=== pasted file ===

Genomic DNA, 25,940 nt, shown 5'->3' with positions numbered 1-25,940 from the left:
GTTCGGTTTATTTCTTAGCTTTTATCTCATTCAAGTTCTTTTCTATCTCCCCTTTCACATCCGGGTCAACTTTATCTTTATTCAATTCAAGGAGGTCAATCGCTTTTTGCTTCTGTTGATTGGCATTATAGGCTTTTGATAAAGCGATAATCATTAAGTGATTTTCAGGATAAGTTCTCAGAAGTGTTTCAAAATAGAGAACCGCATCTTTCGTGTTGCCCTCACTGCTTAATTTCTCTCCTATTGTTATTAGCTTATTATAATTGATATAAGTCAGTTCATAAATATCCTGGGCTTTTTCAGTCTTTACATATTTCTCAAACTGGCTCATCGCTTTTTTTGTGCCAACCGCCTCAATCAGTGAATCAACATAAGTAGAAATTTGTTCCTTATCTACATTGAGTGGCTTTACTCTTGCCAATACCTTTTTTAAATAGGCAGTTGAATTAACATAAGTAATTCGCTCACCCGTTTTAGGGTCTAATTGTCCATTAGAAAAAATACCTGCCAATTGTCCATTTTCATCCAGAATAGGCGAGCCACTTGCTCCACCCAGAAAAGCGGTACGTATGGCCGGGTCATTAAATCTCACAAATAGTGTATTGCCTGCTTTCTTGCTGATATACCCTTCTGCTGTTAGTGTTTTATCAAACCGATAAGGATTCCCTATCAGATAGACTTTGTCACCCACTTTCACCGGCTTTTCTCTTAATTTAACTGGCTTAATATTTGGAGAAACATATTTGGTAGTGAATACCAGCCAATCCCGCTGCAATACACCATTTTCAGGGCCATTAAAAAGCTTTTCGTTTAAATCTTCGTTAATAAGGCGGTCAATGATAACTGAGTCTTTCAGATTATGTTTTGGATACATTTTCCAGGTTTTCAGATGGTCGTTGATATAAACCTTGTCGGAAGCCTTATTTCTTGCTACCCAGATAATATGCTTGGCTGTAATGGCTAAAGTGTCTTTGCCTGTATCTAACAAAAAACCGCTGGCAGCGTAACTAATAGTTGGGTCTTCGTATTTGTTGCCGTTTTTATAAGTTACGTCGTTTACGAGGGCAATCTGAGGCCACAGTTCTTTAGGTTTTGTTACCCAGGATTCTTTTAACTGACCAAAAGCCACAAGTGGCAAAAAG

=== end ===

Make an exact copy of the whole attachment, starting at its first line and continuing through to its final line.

Genomic DNA, 25,940 nt, shown 5'->3' with positions numbered 1-25,940 from the left:
GTTCGGTTTATTTCTTAGCTTTTATCTCATTCAAGTTCTTTTCTATCTCCCCTTTCACATCCGGGTCAACTTTATCTTTATTCAATTCAAGGAGGTCAATCGCTTTTTGCTTCTGTTGATTGGCATTATAGGCTTTTGATAAAGCGATAATCATTAAGTGATTTTCAGGATAAGTTCTCAGAAGTGTTTCAAAATAGAGAACCGCATCTTTCGTGTTGCCCTCACTGCTTAATTTCTCTCCTATTGTTATTAGCTTATTATAATTGATATAAGTCAGTTCATAAATATCCTGGGCTTTTTCAGTCTTTACATATTTCTCAAACTGGCTCATCGCTTTTTTTGTGCCAACCGCCTCAATCAGTGAATCAACATAAGTAGAAATTTGTTCCTTATCTACATTGAGTGGCTTTACTCTTGCCAATACCTTTTTTAAATAGGCAGTTGAATTAACATAAGTAATTCGCTCACCCGTTTTAGGGTCTAATTGTCCATTAGAAAAAATACCTGCCAATTGTCCATTTTCATCCAGAATAGGCGAGCCACTTGCTCCACCCAGAAAAGCGGTACGTATGGCCGGGTCATTAAATCTCACAAATAGTGTATTGCCTGCTTTCTTGCTGATATACCCTTCTGCTGTTAGTGTTTTATCAAACCGATAAGGATTCCCTATCAGATAGACTTTGTCACCCACTTTCACCGGCTTTTCTCTTAATTTAACTGGCTTAATATTTGGAGAAACATATTTGGTAGTGAATACCAGCCAATCCCGCTGCAATACACCATTTTCAGGGCCATTAAAAAGCTTTTCGTTTAAATCTTCGTTAATAAGGCGGTCAATGATAACTGAGTCTTTCAGATTATGTTTTGGATACATTTTCCAGGTTTTCAGATGGTCGTTGATATAAACCTTGTCGGAAGCCTTATTTCTTGCTACCCAGATAATATGCTTGGCTGTAATGGCTAAAGTGTCTTTGCCTGTATCTAACAAAAAACCGCTGGCAGCGTAACTAATAGTTGGGTCTTCGTATTTGTTGCCGTTTTTATAAGTTACGTCGTTTACGAGGGCAATCTGAGGCCACAGTTCTTTAGGTTTTGTTACCCAGGATTCTTTTAACTGACCAAAAGCCACAAGTGGCAAAAAG